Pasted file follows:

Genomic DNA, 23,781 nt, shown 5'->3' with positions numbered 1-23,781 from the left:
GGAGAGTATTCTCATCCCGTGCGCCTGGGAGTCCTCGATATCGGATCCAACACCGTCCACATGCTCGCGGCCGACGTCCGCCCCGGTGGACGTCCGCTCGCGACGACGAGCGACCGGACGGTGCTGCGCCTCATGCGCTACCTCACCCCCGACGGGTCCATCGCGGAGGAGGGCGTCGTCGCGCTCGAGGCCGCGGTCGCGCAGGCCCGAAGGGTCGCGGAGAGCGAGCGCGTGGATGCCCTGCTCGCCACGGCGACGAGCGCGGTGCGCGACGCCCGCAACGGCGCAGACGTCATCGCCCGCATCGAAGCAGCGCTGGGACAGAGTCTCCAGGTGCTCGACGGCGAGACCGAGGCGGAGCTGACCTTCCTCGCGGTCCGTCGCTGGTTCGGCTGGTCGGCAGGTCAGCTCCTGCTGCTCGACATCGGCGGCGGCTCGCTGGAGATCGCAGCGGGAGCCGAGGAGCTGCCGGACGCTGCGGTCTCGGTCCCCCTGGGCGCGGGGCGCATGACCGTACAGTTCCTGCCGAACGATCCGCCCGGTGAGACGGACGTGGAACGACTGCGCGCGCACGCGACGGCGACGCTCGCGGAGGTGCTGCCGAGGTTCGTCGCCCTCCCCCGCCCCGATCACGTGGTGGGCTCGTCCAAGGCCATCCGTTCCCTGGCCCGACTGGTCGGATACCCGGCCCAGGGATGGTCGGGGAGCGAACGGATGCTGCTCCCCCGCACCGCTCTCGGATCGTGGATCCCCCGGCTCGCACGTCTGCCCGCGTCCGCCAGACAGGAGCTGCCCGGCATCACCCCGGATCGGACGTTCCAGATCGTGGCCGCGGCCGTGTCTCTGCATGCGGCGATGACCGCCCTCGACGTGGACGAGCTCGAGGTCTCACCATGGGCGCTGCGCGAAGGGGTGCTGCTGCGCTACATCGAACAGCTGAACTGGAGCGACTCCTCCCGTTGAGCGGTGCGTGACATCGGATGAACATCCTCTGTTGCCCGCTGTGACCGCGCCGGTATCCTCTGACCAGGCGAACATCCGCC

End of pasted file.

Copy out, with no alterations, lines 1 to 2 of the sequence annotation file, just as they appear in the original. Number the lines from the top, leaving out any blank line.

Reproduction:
Genomic DNA, 23,781 nt, shown 5'->3' with positions numbered 1-23,781 from the left:
GGAGAGTATTCTCATCCCGTGCGCCTGGGAGTCCTCGATATCGGATCCAACACCGTCCACATGCTCGCGGCCGACGTCCGCCCCGGTGGACGTCCGCTCGCGACGACGAGCGACCGGACGGTGCTGCGCCTCATGCGCTACCTCACCCCCGACGGGTCCATCGCGGAGGAGGGCGTCGTCGCGCTCGAGGCCGCGGTCGCGCAGGCCCGAAGGGTCGCGGAGAGCGAGCGCGTGGATGCCCTGCTCGCCACGGCGACGAGCGCGGTGCGCGACGCCCGCAACGGCGCAGACGTCATCGCCCGCATCGAAGCAGCGCTGGGACAGAGTCTCCAGGTGCTCGACGGCGAGACCGAGGCGGAGCTGACCTTCCTCGCGGTCCGTCGCTGGTTCGGCTGGTCGGCAGGTCAGCTCCTGCTGCTCGACATCGGCGGCGGCTCGCTGGAGATCGCAGCGGGAGCCGAGGAGCTGCCGGACGCTGCGGTCTCGGTCCCCCTGGGCGCGGGGCGCATGACCGTACAGTTCCTGCCGAACGATCCGCCCGGTGAGACGGACGTGGAACGACTGCGCGCGCACGCGACGGCGACGCTCGCGGAGGTGCTGCCGAGGTTCGTCGCCCTCCCCCGCCCCGATCACGTGGTGGGCTCGTCCAAGGCCATCCGTTCCCTGGCCCGACTGGTCGGATACCCGGCCCAGGGATGGTCGGGGAGCGAACGGATGCTGCTCCCCCGCACCGCTCTCGGATCGTGGATCCCCCGGCTCGCACGTCTGCCCGCGTCCGCCAGACAGGAGCTGCCCGGCATCACCCCGGATCGGACGTTCCAGATCGTGGCCGCGGCCGTGTCTCTGCATGCGGCGATGACCGCCCTCGACGTGGACGAGCTCGAGGTCTCACCATGGGCGCTGCGCGAAGGGGTGCTGCTGCGCTACATCGAACAGCTGAACTGGAGCGACTCCTCCCGTTGAGCGGTGCGTGACATCGGATGAACATCCTCTGTTGCCCGCTGTGACCGCGCCGGTATCCTCTGACCAGGCGAACATCCGCC